Small Mouth Sounds at Darlinghurst Theatre Company

How do you speak your mind when you can't say a word? 

Six runaways from city life embark on a silent meditation retreat nestled away in the quiet of the woods. Their vows of silence collide with the achingly human need to connect; how do you speak your mind when you’re forbidden to say a word?  Hilariously profound, Bess Wohl’s smash hit transcends language and asks how do we address life’s biggest questions when words fail us?

Rosie spoke with actor Amber McMahon about this unique work and how theatre makers can use the stage to tell stories in new ways. Read the full interview below:

Amber McMahon

Small Mouth Sounds has been performed throughout the world to rave reviews, finally making its way to Australian audiences at Darlinghurst Theatre Company. How do you think the Sydney audience will respond to this work, and what can they expect from Darlinghurst Theatre Company’s production?


This is a fabulous ensemble piece, and we’re loving developing the unspoken dynamics of this motley group. 

There’ll also be some wonderful schadenfreude going on for the audience too, watching this group of miserable lost souls wrestle with their own demons while being thrust into a silent navigation of everyone else’s too. 

How did you become involved with Small Mouth Sounds? What was it about this story that made you want to help bring it to life?

The director, (the wonderful Jo Turner) asked me to read the play and I was immediately attracted to the unusualness of it. It’s rare to play in this way; in a piece with so little text but so many entertaining and heartbreaking scenarios. Every character is so vulnerable, and yet so exposed by the difficulty of remaining silent when their minds are so noisy.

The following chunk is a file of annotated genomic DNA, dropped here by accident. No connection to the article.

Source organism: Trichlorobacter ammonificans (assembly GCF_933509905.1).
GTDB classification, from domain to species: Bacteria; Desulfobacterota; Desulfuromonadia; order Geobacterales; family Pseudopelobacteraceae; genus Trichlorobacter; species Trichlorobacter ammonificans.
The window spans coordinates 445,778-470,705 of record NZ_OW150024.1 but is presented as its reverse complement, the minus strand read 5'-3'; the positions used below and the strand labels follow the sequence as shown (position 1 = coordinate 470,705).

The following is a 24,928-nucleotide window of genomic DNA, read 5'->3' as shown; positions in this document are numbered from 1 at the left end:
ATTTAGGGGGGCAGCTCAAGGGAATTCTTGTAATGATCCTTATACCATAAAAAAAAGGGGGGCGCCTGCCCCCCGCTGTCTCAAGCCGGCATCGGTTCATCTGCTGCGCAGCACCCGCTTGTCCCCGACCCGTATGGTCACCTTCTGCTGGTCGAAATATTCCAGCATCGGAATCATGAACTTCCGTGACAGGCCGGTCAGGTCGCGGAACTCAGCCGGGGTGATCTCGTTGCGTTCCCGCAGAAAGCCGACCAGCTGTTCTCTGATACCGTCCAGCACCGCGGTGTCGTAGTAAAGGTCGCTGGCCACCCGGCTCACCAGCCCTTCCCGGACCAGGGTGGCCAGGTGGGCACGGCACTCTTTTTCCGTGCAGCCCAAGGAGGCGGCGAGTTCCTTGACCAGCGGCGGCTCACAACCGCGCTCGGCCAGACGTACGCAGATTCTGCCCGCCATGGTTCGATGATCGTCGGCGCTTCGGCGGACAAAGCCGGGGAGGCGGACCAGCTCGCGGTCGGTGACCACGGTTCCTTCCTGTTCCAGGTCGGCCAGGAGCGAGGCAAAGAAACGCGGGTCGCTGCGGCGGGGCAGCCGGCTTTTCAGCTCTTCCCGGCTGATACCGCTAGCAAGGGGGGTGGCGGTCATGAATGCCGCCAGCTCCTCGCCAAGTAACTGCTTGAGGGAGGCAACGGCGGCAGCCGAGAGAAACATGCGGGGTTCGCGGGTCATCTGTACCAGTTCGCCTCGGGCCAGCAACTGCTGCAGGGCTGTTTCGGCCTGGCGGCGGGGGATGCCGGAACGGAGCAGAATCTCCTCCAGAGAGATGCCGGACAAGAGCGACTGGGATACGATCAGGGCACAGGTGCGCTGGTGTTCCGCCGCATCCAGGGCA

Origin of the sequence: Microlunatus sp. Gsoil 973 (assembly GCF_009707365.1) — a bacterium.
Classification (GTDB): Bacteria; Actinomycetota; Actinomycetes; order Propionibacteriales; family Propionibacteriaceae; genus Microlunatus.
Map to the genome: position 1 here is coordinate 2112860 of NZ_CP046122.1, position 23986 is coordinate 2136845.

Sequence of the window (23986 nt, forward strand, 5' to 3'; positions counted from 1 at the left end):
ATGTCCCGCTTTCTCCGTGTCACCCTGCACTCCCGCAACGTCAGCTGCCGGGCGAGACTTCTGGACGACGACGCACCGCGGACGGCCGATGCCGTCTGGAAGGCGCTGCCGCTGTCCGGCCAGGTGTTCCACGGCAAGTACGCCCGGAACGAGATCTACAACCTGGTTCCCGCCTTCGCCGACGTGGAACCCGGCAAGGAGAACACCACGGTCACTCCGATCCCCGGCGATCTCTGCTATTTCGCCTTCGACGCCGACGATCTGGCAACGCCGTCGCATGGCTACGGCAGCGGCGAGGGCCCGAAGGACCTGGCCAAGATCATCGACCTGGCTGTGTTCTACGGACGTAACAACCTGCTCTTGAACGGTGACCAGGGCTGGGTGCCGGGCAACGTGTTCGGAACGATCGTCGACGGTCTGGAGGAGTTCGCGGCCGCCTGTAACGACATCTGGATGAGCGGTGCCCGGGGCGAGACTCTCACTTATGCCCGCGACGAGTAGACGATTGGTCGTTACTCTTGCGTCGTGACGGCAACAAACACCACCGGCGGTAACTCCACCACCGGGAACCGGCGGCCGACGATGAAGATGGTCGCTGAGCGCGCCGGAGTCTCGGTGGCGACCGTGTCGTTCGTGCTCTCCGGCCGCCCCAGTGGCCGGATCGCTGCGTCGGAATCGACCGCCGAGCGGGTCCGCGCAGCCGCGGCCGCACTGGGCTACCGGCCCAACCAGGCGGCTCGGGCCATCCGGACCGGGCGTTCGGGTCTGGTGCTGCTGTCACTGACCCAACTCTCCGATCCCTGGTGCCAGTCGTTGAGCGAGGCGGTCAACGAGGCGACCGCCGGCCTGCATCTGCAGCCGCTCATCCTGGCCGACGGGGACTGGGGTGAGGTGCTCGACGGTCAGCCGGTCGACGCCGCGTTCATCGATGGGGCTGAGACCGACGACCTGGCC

A play based at a silent retreat creates a setting where we rely heavily on the actors’ physicality and emotional expression rather than vocality to understand the stories unfolding in front of us. How do you think an audience’s experience is shifted when focusing on these elements? Are there any concerns about storylines becoming lost in translation?


I think that’s it’s joy. If we do it right, the storylines will be just as palpable as if they were shouted from the heavens. It’s about body language, subtle signs, shared energy, the change of temperature in a room, vibes, looks, obeying the rules and breaking them. It’s the stuff that makes us human. 


As an actor, how does the rehearsal process change when working on a production that has minimal dialogue? What challenges have you faced during this process?

I think it requires a rich collaborative style in the rehearsal room. It’s not just about what you say, it’s about how you respond to a group dynamic. You don’t learn lines of dialogue, you learn sequences of thought and how to mark the changes clearly. Jo then has to curate all of these weird mercurial responses to guide the audience’s eye. 


What do you hope to achieve with Small Mouth Sounds?

A little peep show window into what is usually an immensely private practice for people. A show that reminds us that we’re all in it together on what can often feel like a lonely journey, and perhaps there’s some comfort in that. 



Favourite production you’ve ever seen?

Anything by Barrie Kosky. 


You’re getting on a plane tomorrow and you can go anywhere in the world, where do you go?

Italy. Rome. Eternal. Stunning. Delicious. 


Dream show/role to perform in?

Would love to sing in something again soon. Something super strange. 


Plays or musicals?

Plays for me but I love music and how it functions in any show. I do love the energy of musicals. I love the depth of character you can excavate in plays though. 


A hobby you have beyond the theatre?

Cooking, listening to as much jazz as possible, classic cars made before 1969, architecture walks. 


What’s next for you after this show?

Van Badham’s Banging Denmark for STC at the Opera Studio. 

Small Mouth Sounds opens at Darlinghurst Theatre Company's Eternity Playhouse on May 3 2019. You can get your tickets online at or call (02) 8356 9987

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